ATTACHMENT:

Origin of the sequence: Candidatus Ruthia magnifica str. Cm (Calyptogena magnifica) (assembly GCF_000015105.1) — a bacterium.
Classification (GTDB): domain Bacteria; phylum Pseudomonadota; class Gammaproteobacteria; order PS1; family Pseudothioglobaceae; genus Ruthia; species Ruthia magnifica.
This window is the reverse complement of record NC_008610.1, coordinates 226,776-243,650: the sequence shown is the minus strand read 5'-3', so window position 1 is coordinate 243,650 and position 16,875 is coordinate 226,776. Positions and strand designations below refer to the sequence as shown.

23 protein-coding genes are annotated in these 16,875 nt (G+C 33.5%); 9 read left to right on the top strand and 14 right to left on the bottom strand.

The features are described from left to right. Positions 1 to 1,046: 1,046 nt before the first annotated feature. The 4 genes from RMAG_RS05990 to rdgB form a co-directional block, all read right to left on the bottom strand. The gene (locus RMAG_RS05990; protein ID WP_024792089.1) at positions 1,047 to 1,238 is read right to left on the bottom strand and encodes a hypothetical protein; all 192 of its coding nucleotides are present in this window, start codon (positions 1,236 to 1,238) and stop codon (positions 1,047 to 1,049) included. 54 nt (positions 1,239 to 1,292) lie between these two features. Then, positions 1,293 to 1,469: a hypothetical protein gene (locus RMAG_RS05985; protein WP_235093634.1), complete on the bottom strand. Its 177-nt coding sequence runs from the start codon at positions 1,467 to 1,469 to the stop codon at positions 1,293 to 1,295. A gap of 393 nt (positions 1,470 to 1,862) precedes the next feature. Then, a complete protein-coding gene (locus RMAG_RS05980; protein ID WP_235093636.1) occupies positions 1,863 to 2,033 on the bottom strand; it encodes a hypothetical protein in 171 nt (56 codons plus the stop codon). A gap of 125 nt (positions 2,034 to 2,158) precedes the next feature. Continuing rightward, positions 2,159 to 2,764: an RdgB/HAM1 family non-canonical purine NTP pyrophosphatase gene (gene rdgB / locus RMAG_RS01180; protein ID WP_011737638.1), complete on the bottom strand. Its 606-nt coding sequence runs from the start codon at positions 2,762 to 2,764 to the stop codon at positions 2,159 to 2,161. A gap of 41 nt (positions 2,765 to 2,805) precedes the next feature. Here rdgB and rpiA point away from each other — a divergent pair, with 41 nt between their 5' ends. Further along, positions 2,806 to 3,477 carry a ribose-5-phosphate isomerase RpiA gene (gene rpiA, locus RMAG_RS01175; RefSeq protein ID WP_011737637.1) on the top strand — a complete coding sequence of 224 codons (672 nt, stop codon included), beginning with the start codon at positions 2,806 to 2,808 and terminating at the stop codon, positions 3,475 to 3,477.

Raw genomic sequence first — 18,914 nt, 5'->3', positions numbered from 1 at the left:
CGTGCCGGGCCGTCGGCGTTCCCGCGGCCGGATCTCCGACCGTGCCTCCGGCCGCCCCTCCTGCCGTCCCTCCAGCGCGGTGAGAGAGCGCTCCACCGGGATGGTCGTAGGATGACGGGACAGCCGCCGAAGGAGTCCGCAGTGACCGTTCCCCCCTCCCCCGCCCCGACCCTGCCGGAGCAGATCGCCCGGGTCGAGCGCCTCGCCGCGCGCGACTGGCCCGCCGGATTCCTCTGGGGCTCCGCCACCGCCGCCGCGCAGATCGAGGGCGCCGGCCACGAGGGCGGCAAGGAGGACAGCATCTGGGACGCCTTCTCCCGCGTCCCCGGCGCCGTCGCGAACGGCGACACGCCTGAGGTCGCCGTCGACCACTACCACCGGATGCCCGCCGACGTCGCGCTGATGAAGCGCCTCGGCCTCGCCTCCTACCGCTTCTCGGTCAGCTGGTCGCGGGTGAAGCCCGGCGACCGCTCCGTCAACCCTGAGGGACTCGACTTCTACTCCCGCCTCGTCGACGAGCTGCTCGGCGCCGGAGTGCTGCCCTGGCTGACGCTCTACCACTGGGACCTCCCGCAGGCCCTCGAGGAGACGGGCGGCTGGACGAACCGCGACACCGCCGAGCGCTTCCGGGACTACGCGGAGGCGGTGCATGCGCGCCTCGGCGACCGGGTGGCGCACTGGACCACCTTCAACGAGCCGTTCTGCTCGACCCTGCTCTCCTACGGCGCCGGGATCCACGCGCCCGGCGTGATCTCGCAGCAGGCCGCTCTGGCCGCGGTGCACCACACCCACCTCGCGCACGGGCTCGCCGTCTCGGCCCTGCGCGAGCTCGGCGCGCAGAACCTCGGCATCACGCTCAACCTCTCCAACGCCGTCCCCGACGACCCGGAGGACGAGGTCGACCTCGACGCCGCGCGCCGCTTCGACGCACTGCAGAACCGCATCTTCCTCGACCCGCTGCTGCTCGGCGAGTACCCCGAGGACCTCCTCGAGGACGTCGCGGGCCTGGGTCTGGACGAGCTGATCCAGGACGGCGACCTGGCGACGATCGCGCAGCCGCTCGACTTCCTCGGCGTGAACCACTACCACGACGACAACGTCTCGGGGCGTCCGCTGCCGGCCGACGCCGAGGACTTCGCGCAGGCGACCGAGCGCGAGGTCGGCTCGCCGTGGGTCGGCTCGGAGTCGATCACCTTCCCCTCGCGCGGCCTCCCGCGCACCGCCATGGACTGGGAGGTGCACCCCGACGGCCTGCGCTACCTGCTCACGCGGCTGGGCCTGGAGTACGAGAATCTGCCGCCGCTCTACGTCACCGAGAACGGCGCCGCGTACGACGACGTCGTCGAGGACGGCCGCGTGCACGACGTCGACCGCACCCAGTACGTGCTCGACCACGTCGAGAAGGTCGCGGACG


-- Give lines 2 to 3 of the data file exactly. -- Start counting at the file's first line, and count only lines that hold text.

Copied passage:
Classification (GTDB): domain Bacteria; phylum Pseudomonadota; class Gammaproteobacteria; order PS1; family Pseudothioglobaceae; genus Ruthia; species Ruthia magnifica.
This window is the reverse complement of record NC_008610.1, coordinates 226,776-243,650: the sequence shown is the minus strand read 5'-3', so window position 1 is coordinate 243,650 and position 16,875 is coordinate 226,776. Positions and strand designations below refer to the sequence as shown.